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Governor Celebrates Permanent Universal Free School Meals
09:52AM / Saturday, September 30, 2023
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QUINCY, Mass. —Governor Maura T. Healey and Lieutenant Governor Kim Driscoll hosted a press conference earlier this month at Snug Harbor Elementary School in Quincy to celebrate her administration delivering permanent universal free school meals for K-12 students in Massachusetts. 
The Governor was joined at the celebration by House Speaker Ronald J. Mariano, Chair Aaron Michlewitz, bill sponsors Representatives Tackey Chan and Bruce Ayers, and Erin McAleer, the President and CEO of Project Bread, all of whom highlighted the impact the program is expected to have in addressing hunger and advancing equity for students across the state. 
"We're making school lunch and breakfast free for all students permanently in Massachusetts," said Governor Healey. "By delivering universal free meals, this administration is making clear that nothing is more important than ensuring our kids are fed, healthy, and ready to learn and play and grow." 
The fiscal 2024 budget that Governor Healey signed on Aug. 9, 2023 delivered $172 million in permanent state funding to provide universal free school meals for K-12 students. This funding, paired with federal reimbursement for eligible meals, means that all students who attend schools that participate in the National School Lunch and Breakfast programs are entitled to one free lunch and breakfast each school day.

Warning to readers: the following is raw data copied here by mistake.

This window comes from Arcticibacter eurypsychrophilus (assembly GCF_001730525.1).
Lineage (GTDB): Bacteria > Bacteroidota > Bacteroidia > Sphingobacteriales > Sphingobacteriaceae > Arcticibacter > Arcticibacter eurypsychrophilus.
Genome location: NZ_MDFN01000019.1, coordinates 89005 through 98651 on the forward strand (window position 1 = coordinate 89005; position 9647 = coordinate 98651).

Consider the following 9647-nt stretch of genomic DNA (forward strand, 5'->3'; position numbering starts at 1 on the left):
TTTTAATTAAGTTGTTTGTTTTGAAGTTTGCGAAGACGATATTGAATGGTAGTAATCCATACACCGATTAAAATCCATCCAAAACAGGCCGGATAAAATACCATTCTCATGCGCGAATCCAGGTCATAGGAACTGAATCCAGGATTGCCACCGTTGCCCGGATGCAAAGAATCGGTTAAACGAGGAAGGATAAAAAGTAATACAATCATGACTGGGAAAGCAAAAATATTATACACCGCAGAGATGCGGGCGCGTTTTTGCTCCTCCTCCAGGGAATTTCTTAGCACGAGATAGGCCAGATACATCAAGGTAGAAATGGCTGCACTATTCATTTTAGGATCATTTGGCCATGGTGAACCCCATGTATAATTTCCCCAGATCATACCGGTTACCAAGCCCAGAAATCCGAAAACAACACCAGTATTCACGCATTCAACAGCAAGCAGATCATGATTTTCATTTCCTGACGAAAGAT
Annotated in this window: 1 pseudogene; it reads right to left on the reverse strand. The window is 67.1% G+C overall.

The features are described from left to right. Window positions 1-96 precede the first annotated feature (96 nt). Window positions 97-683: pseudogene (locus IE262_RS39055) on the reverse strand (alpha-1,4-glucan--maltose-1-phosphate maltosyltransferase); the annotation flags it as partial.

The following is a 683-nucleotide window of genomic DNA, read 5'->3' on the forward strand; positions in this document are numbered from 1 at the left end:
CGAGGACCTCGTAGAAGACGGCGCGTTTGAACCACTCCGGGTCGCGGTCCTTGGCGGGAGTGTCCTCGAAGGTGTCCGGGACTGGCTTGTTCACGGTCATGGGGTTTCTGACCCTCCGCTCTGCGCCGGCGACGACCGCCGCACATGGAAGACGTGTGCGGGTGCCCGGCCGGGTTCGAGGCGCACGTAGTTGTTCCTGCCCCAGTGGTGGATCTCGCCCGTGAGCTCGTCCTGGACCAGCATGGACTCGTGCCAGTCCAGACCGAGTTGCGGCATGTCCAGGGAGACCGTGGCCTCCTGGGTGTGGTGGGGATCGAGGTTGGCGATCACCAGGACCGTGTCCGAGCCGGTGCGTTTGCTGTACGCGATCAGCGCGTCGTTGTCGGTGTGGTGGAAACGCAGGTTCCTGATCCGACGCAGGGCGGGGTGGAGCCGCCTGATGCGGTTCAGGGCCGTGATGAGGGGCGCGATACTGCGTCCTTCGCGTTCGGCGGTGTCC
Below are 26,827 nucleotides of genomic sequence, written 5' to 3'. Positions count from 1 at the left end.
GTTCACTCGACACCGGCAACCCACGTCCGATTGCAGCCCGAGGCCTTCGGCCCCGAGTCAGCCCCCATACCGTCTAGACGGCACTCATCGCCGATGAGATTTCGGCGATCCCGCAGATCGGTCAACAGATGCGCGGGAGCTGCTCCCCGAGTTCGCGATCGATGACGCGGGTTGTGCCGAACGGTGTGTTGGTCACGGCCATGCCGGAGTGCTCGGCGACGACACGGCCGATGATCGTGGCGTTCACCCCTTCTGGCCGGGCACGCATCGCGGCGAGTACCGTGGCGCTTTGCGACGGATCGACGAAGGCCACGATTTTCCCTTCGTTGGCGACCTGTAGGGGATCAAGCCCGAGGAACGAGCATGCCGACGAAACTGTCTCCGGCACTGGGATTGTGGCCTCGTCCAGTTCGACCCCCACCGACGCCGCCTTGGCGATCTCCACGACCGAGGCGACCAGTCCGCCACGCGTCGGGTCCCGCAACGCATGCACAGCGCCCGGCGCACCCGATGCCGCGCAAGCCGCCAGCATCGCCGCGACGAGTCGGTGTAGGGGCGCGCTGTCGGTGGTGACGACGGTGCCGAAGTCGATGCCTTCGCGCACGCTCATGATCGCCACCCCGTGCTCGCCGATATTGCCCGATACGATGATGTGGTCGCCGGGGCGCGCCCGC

"During my 12 years as a teacher in the Quincy Public School System, I saw up-close just how important it is to ensure that a student's ability to focus and ultimately succeed in the classroom is not affected by their family's financial circumstances," said House Speaker Ronald J. Mariano. "I'm incredibly proud that Massachusetts will be one of the first 8 states to permanently provide free school meals for all students, a vital initiative that furthers the Commonwealth's role as a national leader in education. I want to thank Chairman Michlewitz and my colleagues in the House, as well as the Healey Administration, our partners in the Senate, and the folks at Project Bread for recognizing the critical nature of this program, and for working to make it a reality." 
Universal free meals began as a national program with federal funding during the pandemic, and Massachusetts continued it on a trial basis. With this year's budget, the Healey-Driscoll Administration, along with partners in the legislature, are making the commitment permanent. From now on, free, nutritious meals will be available to all students without stigma — helping ensure that students are better prepared to learn. By being one of the few states continuing this transformative program, Massachusetts is leading the way in addressing child nutrition, child hunger, and taking a more holistic approach to student needs. 
The universal free school meals program will cover the cost of one lunch and breakfast including fruit, vegetables and whole grains, as per the National School Lunch and Breakfast Programs. School cafeterias might also choose to offer "a la carte" items for a fee. These items might include milk (if purchased alone) or an extra slice of pizza, and students must pay for those. Students must also pay if they want a second lunch or breakfast on the same day. Students' first complete breakfast and lunch each day is covered. 
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